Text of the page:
Positive ions in the salt surround the negative ions of the water molecules and vice versa. This creates a new structure that has an electrical charge that is easily absorbed by the body. Water is no longer water, and salt is no longer salt.

Once ingested, the electrical charge in the solution works with the body to send electrical signals between cells, and also assists kidneys in maintaining fluid balances within the body.

Drinking a mixture of natural salt and water is nothing new; it has been used as a remedy around the globe for centuries. Both anecdotal and scientific evidence support its use for the following:

Hydration. Yes, we are told to drink more water, and while most people do need to drink more water, it is possible to drink too much. According to Matt Stone, author of “Eat for Heat: A Metabolic Approach to Food and Drink,” consuming too much plain water can actually cause the body to become over-diluted.

When this happens it can put a tremendous strain on the body and slow metabolism. Cellular health is dependent on a particular concentration of minerals and electrolytes.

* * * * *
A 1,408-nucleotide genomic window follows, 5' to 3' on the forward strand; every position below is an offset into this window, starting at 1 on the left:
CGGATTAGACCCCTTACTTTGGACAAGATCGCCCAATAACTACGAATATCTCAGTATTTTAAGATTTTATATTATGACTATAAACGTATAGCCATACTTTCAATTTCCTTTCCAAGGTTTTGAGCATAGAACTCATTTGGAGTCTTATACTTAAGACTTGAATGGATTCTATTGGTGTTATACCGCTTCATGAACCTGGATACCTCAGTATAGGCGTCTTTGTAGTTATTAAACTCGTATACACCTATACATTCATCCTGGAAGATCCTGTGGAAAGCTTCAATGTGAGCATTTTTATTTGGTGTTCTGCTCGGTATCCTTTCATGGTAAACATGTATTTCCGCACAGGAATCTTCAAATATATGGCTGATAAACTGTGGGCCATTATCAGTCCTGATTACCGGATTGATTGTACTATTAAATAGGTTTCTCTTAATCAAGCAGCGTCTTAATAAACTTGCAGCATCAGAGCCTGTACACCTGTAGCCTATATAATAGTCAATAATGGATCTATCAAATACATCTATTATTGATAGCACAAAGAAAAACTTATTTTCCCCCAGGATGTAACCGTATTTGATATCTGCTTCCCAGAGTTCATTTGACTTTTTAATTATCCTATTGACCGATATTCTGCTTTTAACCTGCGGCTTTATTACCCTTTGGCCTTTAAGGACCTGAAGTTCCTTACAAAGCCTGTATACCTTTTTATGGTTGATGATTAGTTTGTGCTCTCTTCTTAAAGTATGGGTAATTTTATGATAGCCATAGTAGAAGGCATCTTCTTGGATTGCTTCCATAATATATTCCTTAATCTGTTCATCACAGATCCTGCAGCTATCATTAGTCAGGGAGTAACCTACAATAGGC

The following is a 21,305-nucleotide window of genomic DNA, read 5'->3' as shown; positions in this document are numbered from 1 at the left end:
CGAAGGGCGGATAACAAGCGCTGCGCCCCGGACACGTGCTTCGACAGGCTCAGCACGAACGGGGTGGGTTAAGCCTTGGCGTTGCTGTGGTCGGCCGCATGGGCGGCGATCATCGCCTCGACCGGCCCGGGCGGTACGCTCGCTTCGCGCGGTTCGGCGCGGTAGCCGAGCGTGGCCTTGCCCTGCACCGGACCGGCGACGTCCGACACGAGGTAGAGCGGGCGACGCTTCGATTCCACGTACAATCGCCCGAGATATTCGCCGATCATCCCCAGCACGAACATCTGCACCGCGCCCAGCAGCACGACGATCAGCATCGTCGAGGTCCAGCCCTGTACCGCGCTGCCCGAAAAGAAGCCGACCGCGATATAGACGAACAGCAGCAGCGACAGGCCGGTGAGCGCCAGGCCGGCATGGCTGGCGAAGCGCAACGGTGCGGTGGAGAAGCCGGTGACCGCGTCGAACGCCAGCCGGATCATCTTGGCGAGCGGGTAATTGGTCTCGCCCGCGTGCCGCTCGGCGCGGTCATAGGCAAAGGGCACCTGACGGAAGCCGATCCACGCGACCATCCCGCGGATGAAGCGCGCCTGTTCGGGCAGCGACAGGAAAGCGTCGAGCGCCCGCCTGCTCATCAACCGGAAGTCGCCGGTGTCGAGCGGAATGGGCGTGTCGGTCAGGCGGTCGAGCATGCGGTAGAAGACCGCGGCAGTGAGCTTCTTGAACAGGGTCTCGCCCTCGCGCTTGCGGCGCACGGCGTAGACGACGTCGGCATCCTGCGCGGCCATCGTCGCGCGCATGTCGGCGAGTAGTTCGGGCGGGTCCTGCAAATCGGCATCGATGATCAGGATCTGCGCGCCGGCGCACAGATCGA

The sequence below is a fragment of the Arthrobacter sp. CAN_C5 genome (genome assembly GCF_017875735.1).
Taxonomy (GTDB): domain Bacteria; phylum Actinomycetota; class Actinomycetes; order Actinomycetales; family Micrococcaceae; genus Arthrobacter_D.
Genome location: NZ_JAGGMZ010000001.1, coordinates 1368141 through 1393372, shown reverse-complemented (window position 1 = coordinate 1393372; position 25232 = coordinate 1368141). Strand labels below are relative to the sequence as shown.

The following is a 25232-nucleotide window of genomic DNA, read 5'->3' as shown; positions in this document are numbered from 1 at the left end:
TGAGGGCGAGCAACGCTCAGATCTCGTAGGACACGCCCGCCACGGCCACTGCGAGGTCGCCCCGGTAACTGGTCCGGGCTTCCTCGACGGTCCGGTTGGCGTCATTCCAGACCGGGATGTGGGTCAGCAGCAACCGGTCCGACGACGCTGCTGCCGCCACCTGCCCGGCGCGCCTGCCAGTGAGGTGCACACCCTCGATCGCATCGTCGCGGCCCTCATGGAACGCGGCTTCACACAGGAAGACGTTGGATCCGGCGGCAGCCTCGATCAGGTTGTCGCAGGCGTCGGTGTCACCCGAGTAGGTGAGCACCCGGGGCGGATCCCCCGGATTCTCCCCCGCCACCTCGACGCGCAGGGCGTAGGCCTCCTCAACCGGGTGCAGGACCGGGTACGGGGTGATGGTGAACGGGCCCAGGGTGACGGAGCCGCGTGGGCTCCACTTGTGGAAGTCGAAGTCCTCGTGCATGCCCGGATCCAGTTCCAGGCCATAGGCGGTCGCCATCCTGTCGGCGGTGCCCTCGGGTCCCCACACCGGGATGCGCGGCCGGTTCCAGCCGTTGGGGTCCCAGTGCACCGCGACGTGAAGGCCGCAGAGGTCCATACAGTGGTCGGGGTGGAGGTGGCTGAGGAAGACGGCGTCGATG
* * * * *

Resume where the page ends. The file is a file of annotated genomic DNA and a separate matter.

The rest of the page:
When we drink large amounts of plain water, extracellular fluid becomes diluted, which creates a stress response and the release of adrenaline. Stone says, “no other creature is so removed from its instinctual programming to the point of accidentally over drinking.” Consuming water with natural salt allows the body to absorb and use the water you are taking in.

Have you ever watered a plant when it is extremely dry? The water just runs out the bottom of the pot. Drinking water all the time is much the same – we just keep on peeing and drinking. A little natural salt and water slows this process down and allows all the goodness of the water to absorbed and used.

Digestion. Salt water begins to activate salivary glands in the mouth, releasing amylase. This initial step in the digestive process is highly important. In the stomach, natural salt stimulates hydrochloric acid and a protein-digesting enzyme, both of which help to break down food. It also stimulates secretions in the intestinal tract and liver that help with digestion. Regular consumption of Sole can help with regularity and increase nutrient absorption, as well.